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Feds hope to learn more from 4 pilots aboard jet that crashed in San Francisco

Federal investigators said Monday they hope to learn much more from interviews with the four pilots aboard the jetliner that crash-landed at the San Francisco airport, and they said the aircraft was still 500 feet in the air — much too high — when it slowed to touchdown speed.

Federal investigators said Monday they hope to learn much more from interviews with the four pilots aboard the jetliner that crash-landed at the San Francisco airport, and they said the aircraft was still 500 feet in the air — much too high — when it slowed to touchdown speed.

Two days after Asiana Airlines Flight 214 scraped across the runway and caught fire, killing two teenagers and injuring 180 passengers, the investigators gave no indication of mechanical or external problems, suggesting the cockpit holds vital clues.

"We're looking at what they were doing, and we want to understand why they were doing it," said Deborah Hersman, head of the National Transportation Safety Board. "We want to understand what they knew and what they understood."

She told reporters she hoped to have much more detail about the crash Tuesday, after the interviews with the four pilots. The plane crossed the Pacific Ocean from Seoul, South Korea, and transoceanic flights often have extra pilots.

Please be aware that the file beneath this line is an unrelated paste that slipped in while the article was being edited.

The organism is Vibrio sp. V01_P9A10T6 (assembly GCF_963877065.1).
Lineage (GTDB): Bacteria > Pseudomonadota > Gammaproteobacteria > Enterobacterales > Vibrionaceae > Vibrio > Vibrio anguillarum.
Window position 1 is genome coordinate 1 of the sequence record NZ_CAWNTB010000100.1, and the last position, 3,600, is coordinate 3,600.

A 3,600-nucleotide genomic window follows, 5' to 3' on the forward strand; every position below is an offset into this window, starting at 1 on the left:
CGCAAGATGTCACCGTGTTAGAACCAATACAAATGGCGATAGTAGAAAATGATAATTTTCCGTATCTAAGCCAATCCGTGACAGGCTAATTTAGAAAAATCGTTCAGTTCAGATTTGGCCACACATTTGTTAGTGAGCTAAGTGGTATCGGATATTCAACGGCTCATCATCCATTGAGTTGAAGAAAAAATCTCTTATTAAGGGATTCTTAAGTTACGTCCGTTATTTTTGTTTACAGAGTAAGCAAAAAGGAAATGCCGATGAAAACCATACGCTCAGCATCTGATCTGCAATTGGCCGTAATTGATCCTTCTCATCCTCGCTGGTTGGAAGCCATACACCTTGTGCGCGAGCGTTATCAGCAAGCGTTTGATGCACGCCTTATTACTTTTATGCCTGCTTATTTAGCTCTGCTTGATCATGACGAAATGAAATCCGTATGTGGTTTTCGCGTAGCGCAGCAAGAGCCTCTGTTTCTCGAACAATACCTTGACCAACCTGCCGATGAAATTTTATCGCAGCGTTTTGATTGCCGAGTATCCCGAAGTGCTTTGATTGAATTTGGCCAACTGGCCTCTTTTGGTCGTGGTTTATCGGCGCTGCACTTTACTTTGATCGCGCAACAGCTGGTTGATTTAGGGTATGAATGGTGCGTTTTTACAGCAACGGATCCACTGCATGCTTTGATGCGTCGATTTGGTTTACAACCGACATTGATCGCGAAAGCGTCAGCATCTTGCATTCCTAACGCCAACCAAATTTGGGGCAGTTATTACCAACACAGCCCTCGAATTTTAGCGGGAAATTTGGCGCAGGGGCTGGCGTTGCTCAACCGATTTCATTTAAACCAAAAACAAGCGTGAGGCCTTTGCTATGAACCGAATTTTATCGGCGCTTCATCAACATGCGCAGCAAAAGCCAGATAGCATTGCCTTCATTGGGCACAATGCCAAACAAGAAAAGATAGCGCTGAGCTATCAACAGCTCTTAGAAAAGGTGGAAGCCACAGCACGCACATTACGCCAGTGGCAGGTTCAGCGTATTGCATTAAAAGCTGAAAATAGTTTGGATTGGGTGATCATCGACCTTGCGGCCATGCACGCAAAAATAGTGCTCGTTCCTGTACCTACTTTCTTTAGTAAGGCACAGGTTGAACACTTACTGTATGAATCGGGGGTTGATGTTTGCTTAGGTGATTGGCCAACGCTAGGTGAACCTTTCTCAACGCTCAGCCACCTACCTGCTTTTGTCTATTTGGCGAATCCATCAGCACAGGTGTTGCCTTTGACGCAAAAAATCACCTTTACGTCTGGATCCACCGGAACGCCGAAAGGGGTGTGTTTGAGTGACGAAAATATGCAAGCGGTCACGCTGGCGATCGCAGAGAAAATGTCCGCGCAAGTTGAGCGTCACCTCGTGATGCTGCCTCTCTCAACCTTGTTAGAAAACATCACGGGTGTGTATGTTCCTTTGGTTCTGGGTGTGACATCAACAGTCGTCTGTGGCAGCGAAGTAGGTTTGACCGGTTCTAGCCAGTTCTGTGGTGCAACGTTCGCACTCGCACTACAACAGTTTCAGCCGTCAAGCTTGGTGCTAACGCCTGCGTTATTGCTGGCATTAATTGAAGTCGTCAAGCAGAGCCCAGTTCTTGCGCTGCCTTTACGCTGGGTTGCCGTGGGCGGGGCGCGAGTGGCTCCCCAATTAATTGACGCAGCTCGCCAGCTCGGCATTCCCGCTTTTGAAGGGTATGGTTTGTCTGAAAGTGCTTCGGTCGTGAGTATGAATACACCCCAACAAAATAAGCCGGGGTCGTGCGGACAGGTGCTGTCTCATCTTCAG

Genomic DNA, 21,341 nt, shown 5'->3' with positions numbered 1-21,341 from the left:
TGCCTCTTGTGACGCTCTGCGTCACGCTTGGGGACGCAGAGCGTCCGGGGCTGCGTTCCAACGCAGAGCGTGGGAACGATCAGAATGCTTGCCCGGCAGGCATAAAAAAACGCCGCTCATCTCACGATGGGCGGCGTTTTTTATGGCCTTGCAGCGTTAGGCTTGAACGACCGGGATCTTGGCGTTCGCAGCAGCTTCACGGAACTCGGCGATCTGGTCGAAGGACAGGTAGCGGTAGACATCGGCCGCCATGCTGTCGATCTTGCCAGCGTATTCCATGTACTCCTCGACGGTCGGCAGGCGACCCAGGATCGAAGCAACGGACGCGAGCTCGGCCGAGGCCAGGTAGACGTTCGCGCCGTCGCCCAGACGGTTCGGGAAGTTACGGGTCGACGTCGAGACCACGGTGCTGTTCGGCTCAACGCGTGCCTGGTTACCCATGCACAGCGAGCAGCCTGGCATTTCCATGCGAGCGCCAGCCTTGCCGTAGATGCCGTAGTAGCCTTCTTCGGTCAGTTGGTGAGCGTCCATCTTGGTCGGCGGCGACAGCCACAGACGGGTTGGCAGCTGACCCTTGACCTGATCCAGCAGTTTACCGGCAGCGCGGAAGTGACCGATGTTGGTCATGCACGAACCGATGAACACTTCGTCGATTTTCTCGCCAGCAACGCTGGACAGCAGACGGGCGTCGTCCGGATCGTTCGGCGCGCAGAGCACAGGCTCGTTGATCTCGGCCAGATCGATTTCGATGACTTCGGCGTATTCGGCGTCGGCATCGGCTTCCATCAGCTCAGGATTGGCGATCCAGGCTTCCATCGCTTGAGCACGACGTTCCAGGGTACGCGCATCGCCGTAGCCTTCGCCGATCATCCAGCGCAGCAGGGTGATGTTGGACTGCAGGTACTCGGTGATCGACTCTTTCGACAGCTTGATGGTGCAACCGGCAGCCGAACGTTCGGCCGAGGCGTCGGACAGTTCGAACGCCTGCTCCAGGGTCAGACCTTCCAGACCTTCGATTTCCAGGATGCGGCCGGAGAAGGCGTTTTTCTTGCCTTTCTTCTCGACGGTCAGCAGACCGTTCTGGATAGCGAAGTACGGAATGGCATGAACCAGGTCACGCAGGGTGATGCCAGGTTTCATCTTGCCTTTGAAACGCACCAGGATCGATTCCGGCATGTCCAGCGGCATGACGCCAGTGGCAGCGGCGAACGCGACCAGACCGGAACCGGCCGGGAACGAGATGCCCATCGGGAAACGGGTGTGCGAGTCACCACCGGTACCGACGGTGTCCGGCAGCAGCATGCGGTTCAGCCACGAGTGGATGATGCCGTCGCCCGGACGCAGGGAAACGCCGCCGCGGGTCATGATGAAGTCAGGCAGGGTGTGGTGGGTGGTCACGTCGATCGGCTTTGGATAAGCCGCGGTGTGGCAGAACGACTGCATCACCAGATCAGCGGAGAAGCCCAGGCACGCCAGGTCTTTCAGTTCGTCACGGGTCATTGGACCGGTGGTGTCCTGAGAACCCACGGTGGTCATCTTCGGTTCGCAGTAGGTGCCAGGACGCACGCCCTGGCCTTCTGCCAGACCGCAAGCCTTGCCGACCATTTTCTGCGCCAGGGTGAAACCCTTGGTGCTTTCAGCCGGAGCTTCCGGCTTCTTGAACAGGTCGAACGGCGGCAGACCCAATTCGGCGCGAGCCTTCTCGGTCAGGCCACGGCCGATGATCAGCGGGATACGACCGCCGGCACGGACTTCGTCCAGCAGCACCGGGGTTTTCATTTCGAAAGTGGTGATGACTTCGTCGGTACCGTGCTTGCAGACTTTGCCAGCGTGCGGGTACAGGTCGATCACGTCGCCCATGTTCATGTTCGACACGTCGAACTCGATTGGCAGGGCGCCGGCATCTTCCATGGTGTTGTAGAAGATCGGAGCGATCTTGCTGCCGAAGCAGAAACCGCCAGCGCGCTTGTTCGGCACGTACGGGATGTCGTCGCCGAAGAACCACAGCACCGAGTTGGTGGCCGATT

The two teenagers killed were Chinese girls on their way to summer camp in the United States. Authorities are investigating whether a fire truck ran over one of them as it it raced to help. They gave little information on that probe Monday, but they did say the girls were seated toward the back of the plane.

"This is an area of the aircraft that was structurally significantly damaged," Hersman said. "It's an area where we're seeing a lot of the critical of serious injuries."

San Mateo County Coroner Robert Foucrault told NBC Bay Area on Sunday that his office was alerted by the San Francisco Fire Department "that a fire truck may have played a role in the death of one of the girls." But Monday, he said he was withholding the results of their autopsies "at least two or three weeks" pending completion of the full investigation.

Foucrault said that he made the decision independently and that neither city officials nor federal accident investigators asked him to postpone releasing the information, NBC Bay Area reported.

Investigators will look to make sure the crew understood the automated equipment on the aircraft, a Boeing 777, and will also look for signs of fatigue, illness or other health problems. Asiana said Monday that the captain was still training on the 777 and was landing one at San Francisco International for the first time.

The plane apparently clipped a seawall before reaching the tarmac. Pieces of the plane were found among the rocks of the seawall and in the waters of San Francisco Bay, Hersman said.

Hersman also revealed a detailed timeline showing that the plane had already slowed below its target speed for landing when it was at 500 feet more than 30 seconds from touching down. Moments before landing, the plane had slowed to about 119 mph — roughly 40 mph slower than it should have been going.